Block on Trump's Asylum Ban Upheld by Supreme Court
In a historic decision, a federal appeals court ruled that civil rights laws protect gay, lesbian, bisexual, and transgender employees from discrimination in the workplace.
It is the first time in the United States that a court has extended the 1964 Civil Rights Act to workers who identify with the LGBT community. Other courts traditionally have said that sexual orientation was not protected because it was not defined in the Civil Rights Act.
"For many years, the courts of appeals of this country understood the prohibition against sex discrimination to exclude discrimination on the basis of a person's sexual orientation," Chief Judge Diane Wood wrote for the en banc majority. "We conclude today that discrimination on the basis of sexual orientation is a form of sex discrimination."
The U.S. Seventh Circuit Court of Appeal also took the extraordinary step of overruling three of its own judges, who decided last year that a lesbian teacher had no case for sex discrimination against her employer. The entire court set aside that decision in a divided opinion, with three of the eight justices dissenting.
Kimberly Hively is a lesbian who began teaching part-time at Ivy Tech Community College of Indiana in 2000. She repeatedly applied for full-time positions, until her contract ran out in 2014.
She then filed an administrative claim and a federal lawsuit, alleging she was denied employment based on her sexual orientation. A district court judge dismissed her case, and the Seventh Circuit panel affirmed.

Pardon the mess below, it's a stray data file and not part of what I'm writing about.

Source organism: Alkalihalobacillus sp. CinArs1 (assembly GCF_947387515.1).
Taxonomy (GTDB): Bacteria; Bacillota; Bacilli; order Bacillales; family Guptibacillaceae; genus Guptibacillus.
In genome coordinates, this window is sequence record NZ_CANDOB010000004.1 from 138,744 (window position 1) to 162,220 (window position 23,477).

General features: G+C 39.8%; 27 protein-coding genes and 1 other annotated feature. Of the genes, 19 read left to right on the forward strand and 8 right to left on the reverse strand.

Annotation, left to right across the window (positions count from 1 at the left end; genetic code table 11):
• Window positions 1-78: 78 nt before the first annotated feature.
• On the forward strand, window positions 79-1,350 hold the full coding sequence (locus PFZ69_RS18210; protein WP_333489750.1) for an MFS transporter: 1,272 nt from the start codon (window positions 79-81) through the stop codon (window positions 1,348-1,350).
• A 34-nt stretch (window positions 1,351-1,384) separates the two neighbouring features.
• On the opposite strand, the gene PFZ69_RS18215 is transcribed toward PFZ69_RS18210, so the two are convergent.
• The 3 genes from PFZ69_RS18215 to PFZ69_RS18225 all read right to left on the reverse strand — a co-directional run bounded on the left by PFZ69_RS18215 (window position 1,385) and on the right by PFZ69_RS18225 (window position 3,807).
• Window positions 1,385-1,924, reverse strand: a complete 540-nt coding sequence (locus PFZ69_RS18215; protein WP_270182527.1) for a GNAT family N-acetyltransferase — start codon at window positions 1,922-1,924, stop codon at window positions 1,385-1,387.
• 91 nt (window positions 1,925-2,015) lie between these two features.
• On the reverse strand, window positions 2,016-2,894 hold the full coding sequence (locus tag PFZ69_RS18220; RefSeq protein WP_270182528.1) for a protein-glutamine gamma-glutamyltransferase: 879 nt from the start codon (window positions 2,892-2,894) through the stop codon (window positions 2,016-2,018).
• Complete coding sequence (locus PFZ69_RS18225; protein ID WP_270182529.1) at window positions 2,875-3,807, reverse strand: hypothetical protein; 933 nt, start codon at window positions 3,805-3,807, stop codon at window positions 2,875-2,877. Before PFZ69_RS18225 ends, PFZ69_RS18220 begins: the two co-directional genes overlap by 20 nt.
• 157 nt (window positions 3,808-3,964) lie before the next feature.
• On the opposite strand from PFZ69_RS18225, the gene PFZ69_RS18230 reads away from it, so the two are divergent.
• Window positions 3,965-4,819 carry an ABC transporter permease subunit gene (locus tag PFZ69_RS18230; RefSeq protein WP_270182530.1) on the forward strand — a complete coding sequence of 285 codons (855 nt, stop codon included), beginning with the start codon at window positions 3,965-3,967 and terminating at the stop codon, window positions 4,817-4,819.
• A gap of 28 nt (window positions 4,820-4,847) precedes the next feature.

The full court then agreed to hear the matter, and considered oral arguments last November. Hively was hopeful, in part, because the Equal Employment Opportunity Commission had recently said sexual discrimination laws also protected gays and lesbians.
In a concurring opinion by the en banc court, Judge Richard Posner said new societal norms require new interpretation of laws. Originally, the Civil Rights Act banned discrimination based on race, color, religion, national origin, or sex.
"The position of a woman discriminated against on account of being a lesbian is thus analogous to a woman's being discriminated against on account of being a woman," Posner reasoned. "I don't see why firing a lesbian because she is in the subset of women who are lesbian should be thought any less a form of sex discrimination than firing a woman because she's a woman."
Judge Diane Sykes, in dissent, said the majority was stretching the law past its limits. She said the legislature has the authority to expand the law, not the courts.
"We are not authorized to infuse the text with a new or unconventional meaning or to update it to respond to changed social, economic, or political conditions," she wrote.
Meeting with a lawyer can help you understand your options and how to best protect your rights. Visit our attorney directory to find a lawyer near you who can help.